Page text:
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With the rollout of COVID-19 vaccines now well underway, there's a burgeoning collective hope among Americans that the pandemic may soon come to an end.
With three approved vaccines authorized for emergency use in the U.S.-from Pfizer, Moderna and Johnson & Johnson-and improved distribution and availability of the inoculations, there seems to be a long-awaited sense of safety on the horizon. Over the past week, an average of 2.47 million doses per day was administered in the U.S. Per Bloomberg's vaccine tracker, 113 million doses had been given at the time of publication.
But, it's not all good news, nor is now the time to let our guard down.
Although infection rates may finally be dropping nationwide, the pandemic is nonetheless still rampant across the country. To date, the U.S. has seen more than 29.5 million COVID-19 cases and nearly 540,000 related deaths, according to the Johns Hopkins University tracker.
According to BGR, Dr. Rochelle Walensky, director of the U.S. Centers for Disease Control and Prevention (CDC), said during this week's White House COVID-19 Response Team Briefing, "We are just starting to turn the corner. The data are moving in the right direction, but where this goes is dependent on whether we all do what must be done to protect ourselves and others."
Public health experts are concerned about the spread of more-contagious and possibly more-dangerous coronavirus variants and continue to urge Americans to follow established COVID-19 protocols and take CDC-recommended precautions.
Walensky revealed that variant B.1.1.7 (first detected in the U.K.) is already present in all 50 states. What's more, it's quickly becoming the dominant strain of the virus in at least two states: California and Florida. Worse yet, the CDC predicts that, by the end of March or early April, it will have become the dominant strain all across the U.S.
Fortunately, current vaccines are still effective against the B.1.1.7 strain. So, why the concern over variants?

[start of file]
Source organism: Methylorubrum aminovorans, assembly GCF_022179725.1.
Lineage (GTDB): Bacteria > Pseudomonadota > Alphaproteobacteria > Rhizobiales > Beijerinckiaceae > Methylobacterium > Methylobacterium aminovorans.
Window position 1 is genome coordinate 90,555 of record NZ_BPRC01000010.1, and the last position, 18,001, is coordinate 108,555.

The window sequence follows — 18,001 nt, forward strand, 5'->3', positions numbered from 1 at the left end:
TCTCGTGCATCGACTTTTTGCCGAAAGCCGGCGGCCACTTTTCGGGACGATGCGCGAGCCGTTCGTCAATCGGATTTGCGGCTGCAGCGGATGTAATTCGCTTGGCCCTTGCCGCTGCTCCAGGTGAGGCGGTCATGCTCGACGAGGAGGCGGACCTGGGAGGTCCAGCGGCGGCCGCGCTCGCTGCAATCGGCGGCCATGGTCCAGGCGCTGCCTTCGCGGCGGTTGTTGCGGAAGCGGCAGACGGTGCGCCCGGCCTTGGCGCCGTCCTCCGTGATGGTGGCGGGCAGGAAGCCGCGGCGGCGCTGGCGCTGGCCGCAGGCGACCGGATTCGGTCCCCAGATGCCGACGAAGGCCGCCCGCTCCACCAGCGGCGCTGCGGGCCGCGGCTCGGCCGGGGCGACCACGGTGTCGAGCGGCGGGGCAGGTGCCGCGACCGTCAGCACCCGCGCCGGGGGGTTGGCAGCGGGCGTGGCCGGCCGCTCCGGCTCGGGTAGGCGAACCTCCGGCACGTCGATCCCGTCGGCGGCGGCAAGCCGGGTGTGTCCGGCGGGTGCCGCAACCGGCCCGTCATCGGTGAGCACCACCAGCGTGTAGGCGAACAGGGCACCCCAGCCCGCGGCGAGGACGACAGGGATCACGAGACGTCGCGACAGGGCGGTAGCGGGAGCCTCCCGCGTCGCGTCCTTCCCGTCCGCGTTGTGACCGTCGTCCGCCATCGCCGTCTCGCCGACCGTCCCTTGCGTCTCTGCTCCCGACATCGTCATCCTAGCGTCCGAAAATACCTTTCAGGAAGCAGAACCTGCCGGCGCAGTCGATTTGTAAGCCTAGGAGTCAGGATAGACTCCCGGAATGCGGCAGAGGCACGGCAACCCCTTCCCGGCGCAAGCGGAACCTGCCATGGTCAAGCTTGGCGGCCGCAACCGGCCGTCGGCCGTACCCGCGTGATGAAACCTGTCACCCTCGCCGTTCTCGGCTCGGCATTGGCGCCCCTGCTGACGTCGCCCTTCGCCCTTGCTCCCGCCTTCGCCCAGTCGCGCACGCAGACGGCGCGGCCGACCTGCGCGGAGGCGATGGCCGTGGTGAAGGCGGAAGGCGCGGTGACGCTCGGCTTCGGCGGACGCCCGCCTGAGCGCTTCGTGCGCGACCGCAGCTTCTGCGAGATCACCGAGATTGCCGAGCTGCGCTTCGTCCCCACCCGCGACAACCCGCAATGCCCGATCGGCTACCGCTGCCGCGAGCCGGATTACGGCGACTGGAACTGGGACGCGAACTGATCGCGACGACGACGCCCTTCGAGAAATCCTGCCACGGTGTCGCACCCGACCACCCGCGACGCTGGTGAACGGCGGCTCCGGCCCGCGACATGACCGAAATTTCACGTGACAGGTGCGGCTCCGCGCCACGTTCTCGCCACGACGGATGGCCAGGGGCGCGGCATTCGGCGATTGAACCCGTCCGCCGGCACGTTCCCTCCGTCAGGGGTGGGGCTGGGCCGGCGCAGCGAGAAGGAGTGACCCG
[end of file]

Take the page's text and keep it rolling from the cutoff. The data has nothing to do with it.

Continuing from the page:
B.1.1.7 is not only faster and more easily spread than older strains, but there's also mounting evidence to suggest that it's more deadly. And, at this point, not enough of the U.S. population is yet vaccinated to prevent a highly-transmissible strain from causing another surge-which we'd all prefer to avoid.
"Please follow our recommended public health prevention precautions, and be ready to get your vaccine when it is available to you," Dr. Walensky advised during Monday's briefing.
Bear in mind also that B.1.1.7 is not the only potentially more-dangerous strain of the virus out there. And that, the longer the pandemic persists, the more opportunity the virus has to mutate into something more troublesome than what we're already dealing with.
Since January, travel to South Africa has been suspended in an effort to prevent its homegrown B.1.351 strain (which is 50-percent more infectious) from coming to the U.S. Travel to Brazil is also currently banned in hopes of keeping out the variant that's arisen there, which is both more contagious and may cause reinfection. Researchers are still studying how resistant these strains could be to the current set of COVID-19 vaccines.
"We are really trying to restrain travel at this current period of time," Dr. Walensky said in response to increasing appeals for clarification as to whether those who are already fully-vaccinated are safe to travel. "We're hopeful that our next set of guidance will have more science around what vaccinated people can do, perhaps travel being among them," she said.
Laurie Baratti is a San Diego-based journalist whose work has previously appeared in publications like TravelAge West, SPACE,...
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